10 // As the NPS website states, “the house at 105 Brattle Street in Cambridge was witness to many significant events.” From your research of the book-length study, what do you think are the two most significant events to take place at Washington’s headquarters and home in Cambridge?

Until Valley Forge, Washington thought his job was to maneuver the British commanders into a big, glorious battle that would end the war. He never got to do that. (And when he tried, as at Brooklyn and Brandywine, the results were disastrous.) Washington didn’t realize his real accomplishment in Cambridge was providing a firm organization for the Continental Army and a system for commanding it.

One part of that effort was defining who could be an American soldier. When Gen. Washington arrived in Cambridge, he was surprised to see African-Americans in the New England regiments. He tolerated those black soldiers, but didn’t want them to stay once their enlistments ran out at the end of 1775. That was headquarters policy, the policy of the “great majority” of the generals, and the policy of the Continental Congress. As January 1776 approached, however, Washington started to worry about having enough troops. He also realized that those men had served just as well as white soldiers. So on December 30, the general changed his mind 180 degrees and on his own authority reversed the Congress’s orders. I see that as the first link in the chain of decisions that led to Washington freeing his own enslaved workers after his death.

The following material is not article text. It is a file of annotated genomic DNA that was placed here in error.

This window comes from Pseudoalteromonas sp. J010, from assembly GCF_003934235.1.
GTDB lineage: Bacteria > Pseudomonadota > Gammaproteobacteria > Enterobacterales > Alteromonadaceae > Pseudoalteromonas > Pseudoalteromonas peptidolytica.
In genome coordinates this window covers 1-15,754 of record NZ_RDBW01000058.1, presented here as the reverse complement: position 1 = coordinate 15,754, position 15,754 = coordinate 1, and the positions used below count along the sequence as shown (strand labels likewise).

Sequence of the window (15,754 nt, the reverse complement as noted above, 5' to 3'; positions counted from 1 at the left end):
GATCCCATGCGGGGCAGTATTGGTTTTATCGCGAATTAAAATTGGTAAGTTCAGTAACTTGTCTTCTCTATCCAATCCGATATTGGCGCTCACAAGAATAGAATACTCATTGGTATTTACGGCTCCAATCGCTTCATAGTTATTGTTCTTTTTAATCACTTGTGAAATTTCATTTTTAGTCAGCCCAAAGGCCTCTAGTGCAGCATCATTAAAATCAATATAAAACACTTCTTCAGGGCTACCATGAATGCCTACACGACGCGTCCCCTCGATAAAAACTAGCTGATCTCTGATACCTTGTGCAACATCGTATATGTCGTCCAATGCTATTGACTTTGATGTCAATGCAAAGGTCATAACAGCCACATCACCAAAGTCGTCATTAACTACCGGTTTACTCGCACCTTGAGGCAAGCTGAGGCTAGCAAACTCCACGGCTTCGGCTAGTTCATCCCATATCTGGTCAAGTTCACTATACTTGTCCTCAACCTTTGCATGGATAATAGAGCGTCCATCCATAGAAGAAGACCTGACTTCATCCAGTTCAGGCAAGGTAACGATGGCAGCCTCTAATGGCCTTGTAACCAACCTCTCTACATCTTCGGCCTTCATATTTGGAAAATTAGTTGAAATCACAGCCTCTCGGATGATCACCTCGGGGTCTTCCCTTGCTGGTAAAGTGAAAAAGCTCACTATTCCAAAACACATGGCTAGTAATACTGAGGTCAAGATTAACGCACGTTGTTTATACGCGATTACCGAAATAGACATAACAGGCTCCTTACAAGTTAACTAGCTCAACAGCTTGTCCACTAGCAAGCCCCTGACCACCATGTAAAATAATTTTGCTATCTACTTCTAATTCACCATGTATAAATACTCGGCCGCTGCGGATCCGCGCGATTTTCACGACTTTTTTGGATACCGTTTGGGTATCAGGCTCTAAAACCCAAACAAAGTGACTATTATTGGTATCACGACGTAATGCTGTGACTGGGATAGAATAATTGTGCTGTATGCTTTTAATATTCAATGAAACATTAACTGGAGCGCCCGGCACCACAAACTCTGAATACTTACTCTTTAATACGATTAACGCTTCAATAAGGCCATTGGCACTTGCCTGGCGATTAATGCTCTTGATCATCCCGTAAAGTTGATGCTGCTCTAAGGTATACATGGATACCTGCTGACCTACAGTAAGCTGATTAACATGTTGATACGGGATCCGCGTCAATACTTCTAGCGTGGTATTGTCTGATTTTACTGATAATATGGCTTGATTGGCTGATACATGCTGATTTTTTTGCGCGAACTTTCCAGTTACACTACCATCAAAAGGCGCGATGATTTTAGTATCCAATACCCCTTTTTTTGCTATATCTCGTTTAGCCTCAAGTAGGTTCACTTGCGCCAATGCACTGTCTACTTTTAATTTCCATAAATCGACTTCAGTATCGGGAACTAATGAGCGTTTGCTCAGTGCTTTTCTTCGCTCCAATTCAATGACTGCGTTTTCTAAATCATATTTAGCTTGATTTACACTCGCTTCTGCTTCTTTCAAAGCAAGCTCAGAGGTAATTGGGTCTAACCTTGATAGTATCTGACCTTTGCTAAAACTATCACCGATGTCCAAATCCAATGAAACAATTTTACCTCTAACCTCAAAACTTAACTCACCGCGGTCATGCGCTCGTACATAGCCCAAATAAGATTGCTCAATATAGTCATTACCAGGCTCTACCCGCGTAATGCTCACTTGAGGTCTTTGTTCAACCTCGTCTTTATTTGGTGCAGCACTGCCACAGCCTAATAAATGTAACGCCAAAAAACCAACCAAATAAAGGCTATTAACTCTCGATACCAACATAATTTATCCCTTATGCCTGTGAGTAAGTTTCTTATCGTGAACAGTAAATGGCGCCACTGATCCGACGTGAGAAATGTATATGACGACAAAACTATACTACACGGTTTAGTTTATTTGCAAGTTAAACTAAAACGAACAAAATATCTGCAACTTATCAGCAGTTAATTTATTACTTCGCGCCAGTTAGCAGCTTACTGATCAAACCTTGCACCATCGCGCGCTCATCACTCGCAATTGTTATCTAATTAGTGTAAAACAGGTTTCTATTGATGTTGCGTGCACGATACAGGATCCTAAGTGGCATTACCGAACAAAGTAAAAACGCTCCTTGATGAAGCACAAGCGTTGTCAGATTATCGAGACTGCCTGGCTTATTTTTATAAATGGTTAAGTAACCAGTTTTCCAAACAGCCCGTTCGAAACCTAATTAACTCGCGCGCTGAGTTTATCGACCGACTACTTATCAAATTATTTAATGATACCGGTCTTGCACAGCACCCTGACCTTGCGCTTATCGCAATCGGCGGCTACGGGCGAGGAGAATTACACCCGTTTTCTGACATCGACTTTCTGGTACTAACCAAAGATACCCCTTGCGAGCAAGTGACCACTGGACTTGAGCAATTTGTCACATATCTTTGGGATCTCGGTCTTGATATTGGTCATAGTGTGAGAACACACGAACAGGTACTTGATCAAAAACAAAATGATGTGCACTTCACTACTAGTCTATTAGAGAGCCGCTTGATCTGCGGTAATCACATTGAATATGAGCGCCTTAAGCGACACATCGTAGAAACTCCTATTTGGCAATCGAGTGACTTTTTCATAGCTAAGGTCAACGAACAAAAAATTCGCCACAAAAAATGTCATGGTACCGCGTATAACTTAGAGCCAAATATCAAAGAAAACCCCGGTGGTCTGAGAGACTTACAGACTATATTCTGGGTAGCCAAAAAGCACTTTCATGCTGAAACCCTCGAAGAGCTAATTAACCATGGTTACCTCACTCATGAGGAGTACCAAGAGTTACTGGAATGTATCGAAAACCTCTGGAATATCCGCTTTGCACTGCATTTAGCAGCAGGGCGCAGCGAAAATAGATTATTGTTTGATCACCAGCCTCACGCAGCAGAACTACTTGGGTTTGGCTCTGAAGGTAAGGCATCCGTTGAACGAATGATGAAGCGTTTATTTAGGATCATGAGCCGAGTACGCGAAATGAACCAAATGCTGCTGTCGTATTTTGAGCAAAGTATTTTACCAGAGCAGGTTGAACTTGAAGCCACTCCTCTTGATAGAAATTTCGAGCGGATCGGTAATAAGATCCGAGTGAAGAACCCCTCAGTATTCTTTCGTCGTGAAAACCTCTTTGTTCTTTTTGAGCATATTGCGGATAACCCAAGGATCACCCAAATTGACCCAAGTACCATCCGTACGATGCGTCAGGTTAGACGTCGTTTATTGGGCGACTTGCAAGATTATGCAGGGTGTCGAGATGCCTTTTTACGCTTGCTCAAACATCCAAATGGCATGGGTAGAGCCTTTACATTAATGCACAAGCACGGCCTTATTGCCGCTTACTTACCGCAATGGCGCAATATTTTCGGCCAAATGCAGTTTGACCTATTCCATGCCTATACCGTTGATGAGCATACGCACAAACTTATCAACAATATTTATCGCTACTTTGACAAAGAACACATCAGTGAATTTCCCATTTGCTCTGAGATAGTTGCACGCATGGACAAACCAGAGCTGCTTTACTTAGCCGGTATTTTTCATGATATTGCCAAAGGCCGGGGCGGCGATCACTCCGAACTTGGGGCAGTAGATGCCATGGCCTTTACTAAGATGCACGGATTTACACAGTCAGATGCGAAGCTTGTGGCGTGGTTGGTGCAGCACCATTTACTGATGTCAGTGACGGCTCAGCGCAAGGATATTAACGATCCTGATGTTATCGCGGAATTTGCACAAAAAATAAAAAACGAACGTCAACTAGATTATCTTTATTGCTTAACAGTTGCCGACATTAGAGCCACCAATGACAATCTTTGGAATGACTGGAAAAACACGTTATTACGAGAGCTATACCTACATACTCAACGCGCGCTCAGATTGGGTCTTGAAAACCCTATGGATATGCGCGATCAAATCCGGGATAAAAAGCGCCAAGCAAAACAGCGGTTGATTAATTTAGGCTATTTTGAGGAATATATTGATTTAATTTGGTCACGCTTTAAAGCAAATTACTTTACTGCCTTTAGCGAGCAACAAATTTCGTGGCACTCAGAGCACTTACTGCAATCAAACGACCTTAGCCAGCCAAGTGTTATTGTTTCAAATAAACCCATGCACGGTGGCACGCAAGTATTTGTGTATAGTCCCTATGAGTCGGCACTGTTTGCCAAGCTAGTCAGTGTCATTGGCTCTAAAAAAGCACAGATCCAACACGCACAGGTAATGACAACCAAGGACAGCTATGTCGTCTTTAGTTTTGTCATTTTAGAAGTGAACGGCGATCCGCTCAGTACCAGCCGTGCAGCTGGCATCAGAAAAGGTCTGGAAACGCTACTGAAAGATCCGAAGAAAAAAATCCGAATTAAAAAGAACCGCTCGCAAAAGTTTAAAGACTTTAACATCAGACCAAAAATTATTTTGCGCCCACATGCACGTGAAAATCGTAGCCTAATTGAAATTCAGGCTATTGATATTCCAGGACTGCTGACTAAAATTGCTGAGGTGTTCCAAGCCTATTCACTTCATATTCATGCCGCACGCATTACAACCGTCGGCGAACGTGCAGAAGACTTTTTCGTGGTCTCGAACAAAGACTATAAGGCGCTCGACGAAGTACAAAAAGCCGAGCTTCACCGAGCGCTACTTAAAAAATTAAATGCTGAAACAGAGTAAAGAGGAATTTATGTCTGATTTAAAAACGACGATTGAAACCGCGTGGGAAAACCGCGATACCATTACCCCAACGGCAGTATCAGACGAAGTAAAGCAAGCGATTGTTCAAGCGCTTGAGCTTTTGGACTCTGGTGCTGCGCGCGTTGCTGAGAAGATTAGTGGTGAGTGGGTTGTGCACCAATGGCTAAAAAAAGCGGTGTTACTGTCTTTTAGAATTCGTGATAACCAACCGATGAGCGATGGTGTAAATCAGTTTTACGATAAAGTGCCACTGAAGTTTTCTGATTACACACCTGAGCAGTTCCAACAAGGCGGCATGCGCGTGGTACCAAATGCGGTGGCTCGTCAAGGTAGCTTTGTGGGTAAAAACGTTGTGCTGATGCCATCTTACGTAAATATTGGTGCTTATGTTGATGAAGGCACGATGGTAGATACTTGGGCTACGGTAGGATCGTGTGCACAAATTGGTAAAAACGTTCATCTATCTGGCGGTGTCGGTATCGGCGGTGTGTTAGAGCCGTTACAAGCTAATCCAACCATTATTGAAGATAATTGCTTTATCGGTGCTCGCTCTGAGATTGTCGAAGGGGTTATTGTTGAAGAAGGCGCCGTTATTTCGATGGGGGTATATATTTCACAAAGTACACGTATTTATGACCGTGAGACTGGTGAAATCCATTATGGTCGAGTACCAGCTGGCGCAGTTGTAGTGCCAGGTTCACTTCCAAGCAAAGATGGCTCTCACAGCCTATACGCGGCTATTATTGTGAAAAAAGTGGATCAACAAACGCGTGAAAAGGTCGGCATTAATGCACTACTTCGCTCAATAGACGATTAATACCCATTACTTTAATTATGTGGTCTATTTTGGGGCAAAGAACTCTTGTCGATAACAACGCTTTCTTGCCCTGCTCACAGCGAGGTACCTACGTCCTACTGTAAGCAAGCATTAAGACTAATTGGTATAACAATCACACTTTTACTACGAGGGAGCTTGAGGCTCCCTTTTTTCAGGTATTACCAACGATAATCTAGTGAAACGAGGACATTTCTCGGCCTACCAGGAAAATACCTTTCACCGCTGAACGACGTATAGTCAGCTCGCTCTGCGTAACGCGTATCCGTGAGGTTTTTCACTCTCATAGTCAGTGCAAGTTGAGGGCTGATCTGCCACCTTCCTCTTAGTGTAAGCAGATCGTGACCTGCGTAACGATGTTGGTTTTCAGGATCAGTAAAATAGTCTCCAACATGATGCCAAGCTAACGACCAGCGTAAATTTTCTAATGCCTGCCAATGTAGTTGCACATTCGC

Another very important event was Washington’s decision to replace the first commander of the American artillery, Col. Richard Gridley, a hero from Massachusetts’s siege of Louisbourg in 1745. Washington put his weight behind another man, almost forty years younger, with virtually no battlefield experience, named Henry Knox. As artillery commander and Secretary of War, Knox remained one of Washington’s most trusted aides for two decades.

11 // Where can people pick up a copy of this epic volume, General George Washingtons Headquarters and HomeCambridge, Massachusetts?

The National Park Service published a very limited quantity for park sites, research libraries, and historical organizations. But thanks to the magic of the internet, anyone can download an electronic version (PDF form) from these two websites:



12 // On Boston 1775, you reference your Washington-at-Cambridge work as a “book-length historic resource study.” Do you consider this your first book? Why or why not?

My first book is Soap Science: A Science Book Bubbling with 36 Experiments, for kids 8-12. That combination of titles was a bit confusing for a library cataloguer who was trying to figure out whether the two J. L. Bells could be the same. And I didn’t even tell her about my fiction.

13 // I imagine many of your loyal readers are craving a hardcover history book by J. L. Bell. Can you tell us whether you’re planning/writing any nonfiction books? If so, what can you divulge at this moment? What else can we expect from J. L. in 2013 and beyond?

Nothing I can divulge now, but I definitely want to assemble some stories that I dribbled out on Boston 1775 and to publish some longer studies that don’t fit that format. I’m also working on a couple of projects in comics form, including an adaptation of a Revolutionary War memoir. The American publishing industry is going through a major transition now, so I don’t know what shape those projects will eventually take.